Passion is an over-used word these days: job specs insist on it; we’re constantly urged to find it and every pageant contestant who ever walked a stage hopes to create world peace simply by ‘feeling’ it. But Debora Harvey is one of those rare and wonderful exceptions. She really does have passion; for her job, her industry, the people her organization represents; you can hear it in her voice.
“I fell in love with construction. I thought the people were absolutely, phenomenally elemental. What you see is what you get. You don’t have game playing or backstabbing or anything like that. They’re not pretentious in the slightest, just real, genuine people.”
Harvey’s passion for the industry began in 2012 when she went to work for the National Utility Contractors Association, and she was obliged to hit the ground running. “I hadn’t worked in the construction industry before so definitely a drinking-from-the-firehose type experience from the start.” A year later, she began her role as Executive Director at HCCA (Heavy Construction Contractors Association) when her predecessor, Ken Garrison, decided it was time to retire.
“It was really serendipitous timing, both for the association and for me. I was open to being recruited and they were hiring, and the HCCA has many of the same concerns and issues that my previous organization had so that was an amazingly tight fit.”
HCCA is a non-profit, advocacy association that represents 170 members primarily made up of infrastructure professionals, building contractors and related firms. Located in Manassas, Virginia, HCCA works on the principle that there is strength in numbers, providing its members not only with a platform from which to collectively express opinions publicly and coherently, but with a certain amount of political clout too.
“Our role is to consolidate the power of our members by sharing their feedback, concerns and opinions with the State-elected officials and local municipal governments and to lobby on their behalf. We might raise issues, for instance, like tax policy and point out that this policy or that policy is not positive for the Commonwealth of Virginia and here are our reasons for saying so. Because we have the collective impact, the doors are open much wider. Say an individual construction company wanted to talk with the Secretary of Transportation or with the head of the Transportation Committee of the Senate – they would find that quite difficult so we can influence more effectively through our sheer numbers.”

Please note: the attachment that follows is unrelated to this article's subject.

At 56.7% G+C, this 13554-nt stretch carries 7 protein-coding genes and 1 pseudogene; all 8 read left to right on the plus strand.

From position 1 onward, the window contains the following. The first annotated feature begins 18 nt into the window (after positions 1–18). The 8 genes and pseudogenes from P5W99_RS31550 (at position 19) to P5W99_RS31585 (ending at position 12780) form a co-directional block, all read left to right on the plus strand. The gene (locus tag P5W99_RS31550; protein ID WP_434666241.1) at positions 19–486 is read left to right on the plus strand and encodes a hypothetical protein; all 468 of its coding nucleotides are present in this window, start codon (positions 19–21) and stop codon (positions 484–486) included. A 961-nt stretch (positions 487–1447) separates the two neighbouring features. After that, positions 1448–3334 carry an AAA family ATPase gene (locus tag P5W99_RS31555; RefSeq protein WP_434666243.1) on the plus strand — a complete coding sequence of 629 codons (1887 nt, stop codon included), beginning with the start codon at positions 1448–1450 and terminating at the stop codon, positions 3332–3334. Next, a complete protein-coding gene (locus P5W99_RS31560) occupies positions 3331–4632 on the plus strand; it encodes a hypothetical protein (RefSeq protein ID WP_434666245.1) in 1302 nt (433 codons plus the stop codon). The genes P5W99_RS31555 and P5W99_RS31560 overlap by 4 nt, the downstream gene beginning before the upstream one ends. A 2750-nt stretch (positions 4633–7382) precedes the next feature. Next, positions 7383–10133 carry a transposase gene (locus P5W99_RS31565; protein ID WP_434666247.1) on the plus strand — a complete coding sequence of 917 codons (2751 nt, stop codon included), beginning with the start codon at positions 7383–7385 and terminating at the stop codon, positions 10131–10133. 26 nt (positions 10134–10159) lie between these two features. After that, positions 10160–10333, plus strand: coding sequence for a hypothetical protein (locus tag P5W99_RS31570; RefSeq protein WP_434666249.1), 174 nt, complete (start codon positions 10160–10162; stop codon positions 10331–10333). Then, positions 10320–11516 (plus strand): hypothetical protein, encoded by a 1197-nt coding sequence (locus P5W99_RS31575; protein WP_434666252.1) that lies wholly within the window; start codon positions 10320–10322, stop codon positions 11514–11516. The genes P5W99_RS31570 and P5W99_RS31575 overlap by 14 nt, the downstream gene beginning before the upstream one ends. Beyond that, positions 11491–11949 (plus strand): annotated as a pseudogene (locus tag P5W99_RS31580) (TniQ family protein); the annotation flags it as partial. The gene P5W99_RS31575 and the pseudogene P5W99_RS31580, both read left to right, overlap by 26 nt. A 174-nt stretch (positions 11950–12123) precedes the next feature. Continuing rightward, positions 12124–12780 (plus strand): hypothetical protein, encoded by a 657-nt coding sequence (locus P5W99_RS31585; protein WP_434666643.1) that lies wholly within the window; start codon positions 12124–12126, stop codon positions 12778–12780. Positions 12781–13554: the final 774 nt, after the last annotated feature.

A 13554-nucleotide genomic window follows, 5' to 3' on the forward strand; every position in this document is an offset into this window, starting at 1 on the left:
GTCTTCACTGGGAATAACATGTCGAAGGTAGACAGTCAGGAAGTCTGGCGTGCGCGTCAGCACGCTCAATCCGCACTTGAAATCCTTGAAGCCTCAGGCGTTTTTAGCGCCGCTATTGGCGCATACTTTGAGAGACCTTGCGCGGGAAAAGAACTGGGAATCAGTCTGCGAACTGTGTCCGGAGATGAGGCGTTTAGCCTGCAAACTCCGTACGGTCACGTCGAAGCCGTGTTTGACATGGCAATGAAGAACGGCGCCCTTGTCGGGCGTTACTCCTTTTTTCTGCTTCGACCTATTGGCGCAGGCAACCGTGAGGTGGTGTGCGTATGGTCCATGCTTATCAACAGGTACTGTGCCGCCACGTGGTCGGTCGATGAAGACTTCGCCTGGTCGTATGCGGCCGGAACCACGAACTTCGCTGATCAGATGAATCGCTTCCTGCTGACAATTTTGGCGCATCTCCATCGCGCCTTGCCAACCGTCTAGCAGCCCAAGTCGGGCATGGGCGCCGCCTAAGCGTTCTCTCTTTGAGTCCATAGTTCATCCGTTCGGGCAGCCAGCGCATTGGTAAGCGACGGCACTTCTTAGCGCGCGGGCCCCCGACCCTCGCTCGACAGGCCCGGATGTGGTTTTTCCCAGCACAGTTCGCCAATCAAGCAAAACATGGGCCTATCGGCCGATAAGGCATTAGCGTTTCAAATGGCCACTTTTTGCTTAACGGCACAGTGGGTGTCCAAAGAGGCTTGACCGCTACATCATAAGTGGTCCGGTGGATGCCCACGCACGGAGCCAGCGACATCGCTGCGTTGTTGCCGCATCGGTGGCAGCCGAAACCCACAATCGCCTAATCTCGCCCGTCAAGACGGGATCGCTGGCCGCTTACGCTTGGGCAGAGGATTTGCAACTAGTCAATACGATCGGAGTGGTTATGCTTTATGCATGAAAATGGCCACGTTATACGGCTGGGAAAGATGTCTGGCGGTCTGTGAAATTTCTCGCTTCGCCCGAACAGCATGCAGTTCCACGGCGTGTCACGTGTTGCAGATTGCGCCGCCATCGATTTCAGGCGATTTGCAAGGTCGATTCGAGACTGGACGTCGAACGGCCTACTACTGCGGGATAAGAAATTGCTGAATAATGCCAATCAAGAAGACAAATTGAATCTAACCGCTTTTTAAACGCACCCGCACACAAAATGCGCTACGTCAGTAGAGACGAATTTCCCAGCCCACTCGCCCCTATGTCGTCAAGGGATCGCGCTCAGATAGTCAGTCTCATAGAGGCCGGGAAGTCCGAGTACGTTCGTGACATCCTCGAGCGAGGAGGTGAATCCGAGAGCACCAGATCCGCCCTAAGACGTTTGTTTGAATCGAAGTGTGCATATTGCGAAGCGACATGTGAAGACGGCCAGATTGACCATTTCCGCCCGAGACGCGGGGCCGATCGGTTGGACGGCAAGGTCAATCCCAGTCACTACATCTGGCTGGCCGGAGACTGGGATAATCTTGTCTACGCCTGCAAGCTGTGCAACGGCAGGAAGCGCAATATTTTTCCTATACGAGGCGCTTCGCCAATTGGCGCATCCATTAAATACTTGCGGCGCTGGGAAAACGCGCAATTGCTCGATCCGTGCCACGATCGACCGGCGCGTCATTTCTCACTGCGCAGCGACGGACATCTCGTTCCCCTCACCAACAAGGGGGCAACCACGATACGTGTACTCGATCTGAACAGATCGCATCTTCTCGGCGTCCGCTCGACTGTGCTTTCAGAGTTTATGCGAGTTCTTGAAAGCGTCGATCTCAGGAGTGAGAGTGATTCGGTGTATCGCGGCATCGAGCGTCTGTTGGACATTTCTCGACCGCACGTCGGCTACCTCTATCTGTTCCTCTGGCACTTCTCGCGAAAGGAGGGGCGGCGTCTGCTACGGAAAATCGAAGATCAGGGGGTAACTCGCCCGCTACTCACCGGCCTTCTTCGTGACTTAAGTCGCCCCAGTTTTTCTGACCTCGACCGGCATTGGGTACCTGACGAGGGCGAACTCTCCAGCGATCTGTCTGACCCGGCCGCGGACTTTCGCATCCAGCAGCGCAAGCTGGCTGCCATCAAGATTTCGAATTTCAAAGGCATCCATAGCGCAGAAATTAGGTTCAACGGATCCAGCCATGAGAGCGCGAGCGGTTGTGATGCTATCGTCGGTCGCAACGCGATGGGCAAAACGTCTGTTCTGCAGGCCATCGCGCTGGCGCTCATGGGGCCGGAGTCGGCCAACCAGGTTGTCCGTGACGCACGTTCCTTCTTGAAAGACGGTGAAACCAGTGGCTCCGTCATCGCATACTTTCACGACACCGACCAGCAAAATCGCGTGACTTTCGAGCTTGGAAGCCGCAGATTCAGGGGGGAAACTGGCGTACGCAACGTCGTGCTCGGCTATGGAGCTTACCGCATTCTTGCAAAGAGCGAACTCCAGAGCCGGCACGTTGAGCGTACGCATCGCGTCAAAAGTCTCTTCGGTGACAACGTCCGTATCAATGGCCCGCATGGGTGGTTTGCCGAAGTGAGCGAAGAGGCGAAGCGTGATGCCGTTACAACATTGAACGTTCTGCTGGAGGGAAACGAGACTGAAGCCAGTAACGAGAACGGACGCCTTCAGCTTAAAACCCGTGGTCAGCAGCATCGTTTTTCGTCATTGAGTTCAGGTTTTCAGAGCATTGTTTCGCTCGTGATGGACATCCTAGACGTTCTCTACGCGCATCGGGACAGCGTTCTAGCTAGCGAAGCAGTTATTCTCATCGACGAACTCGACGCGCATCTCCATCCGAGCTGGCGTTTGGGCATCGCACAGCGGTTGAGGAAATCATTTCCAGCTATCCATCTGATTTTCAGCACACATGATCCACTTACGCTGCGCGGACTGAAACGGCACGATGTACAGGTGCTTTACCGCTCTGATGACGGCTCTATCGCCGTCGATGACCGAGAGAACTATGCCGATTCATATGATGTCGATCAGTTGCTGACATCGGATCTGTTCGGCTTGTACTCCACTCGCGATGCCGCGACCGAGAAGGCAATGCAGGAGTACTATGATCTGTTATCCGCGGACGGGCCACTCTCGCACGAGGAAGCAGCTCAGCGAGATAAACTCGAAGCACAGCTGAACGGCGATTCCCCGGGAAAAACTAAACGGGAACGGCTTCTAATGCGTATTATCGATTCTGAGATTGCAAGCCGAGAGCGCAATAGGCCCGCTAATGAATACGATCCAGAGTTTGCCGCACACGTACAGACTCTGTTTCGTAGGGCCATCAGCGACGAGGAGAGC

Why would a company choose to become a member of an advocacy group as opposed to a Union?
“We are what we call union neutral. We don’t advocate against unions; we don’t advocate in favor of them. It’s basically whatever works for each one of our members, whether they’re a union shop or a merit shop, that’s up to them entirely. We have several different types of membership from the contractors to the business associates to the merchant providers, but we welcome all types of organizations into our membership. Basically, I would say our belief is that individually, each company has one voice, but together, the voice is stronger.”
“We are what we call union neutral. We don’t advocate against unions; we don’t advocate in favor of them.”
The construction industry has always operated within a space occupied densely with vested interests and competing concerns. For every group seeking growth, there are several more opposing it, especially when it comes to the controversial issue of roadbuilding and transportation. The American Legion Bridge is a case in point. Built in 1964, the bridge is now under pressure supporting five times the amount of traffic than when it first opened resulting in massive delays notably on morning commutes. Opinion is divided over the best course of action. In these circumstances, the HCCA comes into its own, ensuring its members gain access to the ears that count.